Muhammad Ali was Holyfield’s inspiration from time he started

Muhammad Ali retired from boxing in 1981. A decade later, he greeted then-heavyweight champion Evander Holyfield of Atlanta during an awards dinner in New York. (AJC file photo)

Muhammad Ali retired from boxing in 1981. A decade later, he greeted then-heavyweight champion Evander Holyfield of Atlanta during an awards dinner in New York. (AP photo)

After learning Friday that Muhammad Ali unfortunately wouldn’t be with us much longer, I phoned Evander Holyfield, knowing the impact Ali had on him from long before his career started. I shared a special memory of Holyfield’s from the 1996 Olympic touch lighting, as well as my own reflections and my contact with Ali, in a full column on MyAJC.com, which is linked here.

Ali and Holyfield were different in many ways, both in boxing styles and their personalities outside the ring. But they were alike in that both competed as light heavyweights in the Olympics and were widely viewed as undersized for the heavyweight division as professionals. Both also had the toughness and determination to succeed regardless.

“I just remember going to the Boys Club and it took so long for the boxing coach to even come up to me,” Holyfield said. “But he saw how tough I was and he came up to talk to me and he said, ‘You know, you can be like Muhammad Ali.’  And I said, ‘I’m only eight years old.’ He told me, ‘You won’t always be eight,’ and that’s how it started. He asked me, ‘Do you know who Muhammad Ali is?’ and I said, ‘Yes, I know Muhammad Ali and I know Jackie Robinson because I learned about them in Black History Week.’ And then he told me again I can be Muhammad Ali and I ran home and I said, ‘Momma, this white man said I can be Muhammad Ali!’ and she started laughing.”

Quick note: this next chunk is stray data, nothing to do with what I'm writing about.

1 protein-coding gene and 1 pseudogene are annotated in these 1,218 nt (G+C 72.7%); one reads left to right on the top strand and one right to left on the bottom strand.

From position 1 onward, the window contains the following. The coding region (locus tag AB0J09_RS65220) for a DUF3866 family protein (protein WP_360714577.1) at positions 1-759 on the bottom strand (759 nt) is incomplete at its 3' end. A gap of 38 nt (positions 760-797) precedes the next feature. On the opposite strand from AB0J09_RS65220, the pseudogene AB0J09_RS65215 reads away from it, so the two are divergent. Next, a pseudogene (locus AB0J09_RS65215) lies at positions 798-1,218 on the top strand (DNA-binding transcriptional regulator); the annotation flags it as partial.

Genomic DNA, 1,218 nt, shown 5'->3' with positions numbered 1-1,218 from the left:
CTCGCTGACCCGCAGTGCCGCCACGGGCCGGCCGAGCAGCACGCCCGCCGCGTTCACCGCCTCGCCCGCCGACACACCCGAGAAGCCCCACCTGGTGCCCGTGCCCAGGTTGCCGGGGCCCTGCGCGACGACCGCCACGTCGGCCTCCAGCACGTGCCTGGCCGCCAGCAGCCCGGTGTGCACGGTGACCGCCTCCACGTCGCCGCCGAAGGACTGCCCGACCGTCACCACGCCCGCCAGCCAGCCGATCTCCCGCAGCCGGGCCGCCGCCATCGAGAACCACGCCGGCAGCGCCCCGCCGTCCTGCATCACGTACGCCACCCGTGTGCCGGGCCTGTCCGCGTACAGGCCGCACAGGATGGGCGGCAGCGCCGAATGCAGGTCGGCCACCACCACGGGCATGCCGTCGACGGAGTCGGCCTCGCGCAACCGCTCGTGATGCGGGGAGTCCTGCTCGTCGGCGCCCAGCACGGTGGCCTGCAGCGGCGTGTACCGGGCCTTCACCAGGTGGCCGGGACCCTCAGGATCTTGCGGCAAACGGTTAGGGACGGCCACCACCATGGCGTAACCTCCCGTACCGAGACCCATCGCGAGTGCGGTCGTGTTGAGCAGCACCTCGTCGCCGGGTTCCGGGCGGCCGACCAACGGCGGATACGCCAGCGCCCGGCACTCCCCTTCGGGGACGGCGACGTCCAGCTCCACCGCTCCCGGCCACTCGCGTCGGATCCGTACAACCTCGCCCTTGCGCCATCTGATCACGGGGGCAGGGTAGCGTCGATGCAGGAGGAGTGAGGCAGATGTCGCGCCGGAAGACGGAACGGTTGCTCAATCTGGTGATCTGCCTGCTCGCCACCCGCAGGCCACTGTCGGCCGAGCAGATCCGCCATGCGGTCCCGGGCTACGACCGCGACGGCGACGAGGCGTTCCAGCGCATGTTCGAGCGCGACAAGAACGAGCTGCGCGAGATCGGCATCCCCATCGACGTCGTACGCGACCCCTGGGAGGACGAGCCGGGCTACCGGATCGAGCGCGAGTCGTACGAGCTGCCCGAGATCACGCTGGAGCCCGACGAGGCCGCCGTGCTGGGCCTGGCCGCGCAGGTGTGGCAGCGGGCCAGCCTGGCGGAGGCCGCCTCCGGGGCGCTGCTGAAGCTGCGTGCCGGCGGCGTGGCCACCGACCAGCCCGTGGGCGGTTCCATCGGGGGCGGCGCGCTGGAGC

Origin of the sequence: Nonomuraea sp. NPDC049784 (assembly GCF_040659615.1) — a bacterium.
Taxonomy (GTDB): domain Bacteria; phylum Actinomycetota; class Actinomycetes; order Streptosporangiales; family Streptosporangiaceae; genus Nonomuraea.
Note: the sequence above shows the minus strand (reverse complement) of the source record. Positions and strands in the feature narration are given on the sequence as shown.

Holyfield, of course, went on to become the heavyweight champion of the world. The first time he could remember meeting Ali was shortly after competing in the 1984 Olympics, when Ali and promoter Don King came to Atlanta for a boxing event in conjunction with Martin Luther King’s birthday.

“He was always very playful, always telling jokes,” Holyfield said. “He’d put his hand up in the air and then pretend to pull something out of your ear like a magic trick.”

The last time Holyfield saw him?

“Three years ago. I would go to the event they would have every year for Parkinson’s and he was there. You could tell he wasn’t doing too well.”

Few athletes will leave as deep of an imprint on history as Ali, for as much of what he meant to people outside the ring as his successes inside of it. For more on that, click here.

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2 comments
Stuttering Erick
Stuttering Erick

Luckovich's cartoon depicted Ali going to heaven. Imagine that. Just like every single other death drawing he's ever done.

tneck
tneck

Muhammad  Ali was a draft dodger.  A Muslim.  A racist and many other things that made him nothing but a thug.  What good did he do?  Did he bring races together?  Did he give any money to help veterans and other downtrodden individuals?  Quit nominating him for man of the year.